\"Community benefit agreements, and policies, are a reaction to economic development practices that have left communities behind, workers impoverished, and the environment degraded. Too often public contracts have gone to employers paying low wages and doing poor quality work, with little thought to the environment and community impact. In the long run, we all pay for this low-road approach. The Cuyahoga County Community Benefit & Opportunity Initiative, introduced by Cuyahoga County Council in December 2014, is a comprehensive policy designed to maximize value of the county’s taxpayer dollars. The initiative will strengthen the local economy by: Creating more local jobs and ensuring workers in those jobs receive living wages. Ensuring our workforce reflects the great diversity of our community Creating opportunity for disadvantaged workers, targeting residents from the county’s poorest neighborhoods. Building career pathways out of poverty through on-the-job training opportunities and support for pre-apprenticeship programs. Ensuring high-quality, energy-efficient building, with cost-effective sustainable technology, which will reduce costs to taxpayers in the long run. It will also ensure the county considers health the impact of public projects over the long haul. The upshot is: More local jobs with higher wages Less poverty and stronger neighborhoods A more diverse and productive workforce Long-term economic and environmental sustainability\"
The act establishes a code of law for the District of Columbia to clarify that marriage between 2 people in the District of Columbia shall not be denied or limited on the basis of gender, ensures that no minister of any religious society who is authorized to solemnize or celebrate marriages shall be required to solemnize or celebrate any marriage, and ensures the protection of religious freedom with regard to the provision of services, accommodations, facilities, or goods related to the celebration or solemnization of a marriage; amends the Health Care Benefits Expansion Act of 1992 to allow domestic partners to convert their domestic partnership into a marriage without paying an additional fee; and amends section 16-903 of the District of Columbia Official Code to make a conforming amendment.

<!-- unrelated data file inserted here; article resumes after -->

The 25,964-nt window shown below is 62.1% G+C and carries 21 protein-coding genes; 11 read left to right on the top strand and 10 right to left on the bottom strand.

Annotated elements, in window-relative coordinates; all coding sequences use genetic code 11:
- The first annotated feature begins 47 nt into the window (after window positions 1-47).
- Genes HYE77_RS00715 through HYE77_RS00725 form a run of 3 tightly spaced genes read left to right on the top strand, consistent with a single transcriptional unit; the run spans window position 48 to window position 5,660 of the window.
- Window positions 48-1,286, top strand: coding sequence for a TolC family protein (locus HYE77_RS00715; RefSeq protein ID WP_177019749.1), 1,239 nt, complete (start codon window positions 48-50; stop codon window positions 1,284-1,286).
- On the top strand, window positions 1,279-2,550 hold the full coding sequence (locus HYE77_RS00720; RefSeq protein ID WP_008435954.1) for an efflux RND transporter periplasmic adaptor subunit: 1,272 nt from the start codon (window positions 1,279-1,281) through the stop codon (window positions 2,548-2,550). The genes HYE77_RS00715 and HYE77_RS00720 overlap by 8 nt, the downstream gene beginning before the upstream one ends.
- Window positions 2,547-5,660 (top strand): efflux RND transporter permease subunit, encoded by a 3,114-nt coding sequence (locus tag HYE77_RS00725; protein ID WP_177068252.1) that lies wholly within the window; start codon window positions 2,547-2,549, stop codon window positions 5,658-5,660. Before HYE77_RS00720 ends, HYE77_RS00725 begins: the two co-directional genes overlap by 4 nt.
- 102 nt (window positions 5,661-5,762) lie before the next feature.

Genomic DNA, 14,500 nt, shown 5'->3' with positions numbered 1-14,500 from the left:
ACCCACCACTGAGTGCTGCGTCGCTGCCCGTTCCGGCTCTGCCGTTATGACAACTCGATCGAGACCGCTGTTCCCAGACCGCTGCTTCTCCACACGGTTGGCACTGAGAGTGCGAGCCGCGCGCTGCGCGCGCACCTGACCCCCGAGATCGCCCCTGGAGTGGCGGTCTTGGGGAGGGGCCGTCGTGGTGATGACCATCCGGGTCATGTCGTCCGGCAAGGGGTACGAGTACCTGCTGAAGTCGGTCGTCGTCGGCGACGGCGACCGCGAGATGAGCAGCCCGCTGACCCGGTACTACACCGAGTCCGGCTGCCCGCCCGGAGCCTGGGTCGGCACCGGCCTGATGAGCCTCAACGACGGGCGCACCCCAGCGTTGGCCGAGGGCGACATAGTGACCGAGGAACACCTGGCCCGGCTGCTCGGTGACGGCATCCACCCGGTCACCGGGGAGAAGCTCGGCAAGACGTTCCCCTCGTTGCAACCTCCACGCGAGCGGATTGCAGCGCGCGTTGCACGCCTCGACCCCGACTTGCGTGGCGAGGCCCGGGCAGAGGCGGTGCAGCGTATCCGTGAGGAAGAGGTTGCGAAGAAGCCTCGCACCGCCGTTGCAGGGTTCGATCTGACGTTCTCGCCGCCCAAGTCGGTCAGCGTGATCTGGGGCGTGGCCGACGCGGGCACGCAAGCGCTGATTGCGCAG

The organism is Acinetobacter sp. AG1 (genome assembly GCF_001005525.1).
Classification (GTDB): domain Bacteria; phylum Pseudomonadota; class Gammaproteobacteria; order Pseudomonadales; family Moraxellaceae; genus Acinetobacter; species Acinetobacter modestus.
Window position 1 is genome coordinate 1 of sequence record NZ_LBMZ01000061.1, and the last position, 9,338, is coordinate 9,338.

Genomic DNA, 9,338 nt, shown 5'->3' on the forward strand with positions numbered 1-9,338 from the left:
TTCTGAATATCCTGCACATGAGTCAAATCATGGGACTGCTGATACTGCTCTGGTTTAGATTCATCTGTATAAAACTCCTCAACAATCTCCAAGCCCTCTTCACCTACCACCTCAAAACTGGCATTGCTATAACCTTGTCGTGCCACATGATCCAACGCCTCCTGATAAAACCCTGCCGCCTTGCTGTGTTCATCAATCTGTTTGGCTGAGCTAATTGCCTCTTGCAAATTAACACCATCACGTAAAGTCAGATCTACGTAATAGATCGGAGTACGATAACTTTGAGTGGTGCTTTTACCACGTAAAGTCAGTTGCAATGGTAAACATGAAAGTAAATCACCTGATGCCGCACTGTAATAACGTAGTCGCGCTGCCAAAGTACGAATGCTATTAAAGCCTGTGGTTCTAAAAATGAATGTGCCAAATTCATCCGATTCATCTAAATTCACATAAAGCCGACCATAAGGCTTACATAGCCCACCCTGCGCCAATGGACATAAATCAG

This act declares that it is an unlawful practice for an employing agency to fail or refuse to consider an individual for employment because of that individual\'s status as unemployed. The act prohibits employing agencies to public advertisements or announcements for a vacancy that indicate an individual\'s unemployment status disqualifies the individual for the job. The act also prohibits the employing agency from retaliating against a potential employee or current employee who reports or testifies against the agency for violating this act.
This act creates an earned income tax credit program that allows a person who files a tax return for a full calendar and who is eligible for an earned income tax credit under section 32 of the Internal Revenue Code of 1986 to be allowed a credit against the tax imposed by this chapter for the taxable year in an amount equal to 25% of the earned income tax credit allowed under section 32 of the Internal Revenue Code of 1986.
This act extends adoption subsidies and guardian rights and responsibilities to children in adoptive homes through the age of 21. This act also expands the possible provisions of post-adoption contracts and reduces incidence of unnecessarily contentious litigation of post-adoption contracts.
This act removes restrictions on attorneys and other legal professionals representing clients from reporting suspicions of child abuse and neglect which arise in the course of legal proceedings. This act requires attorneys and legal professionals to report suspicions of child abuse and neglect where they would otherwise be limited by attorney-client confidentiality statutes.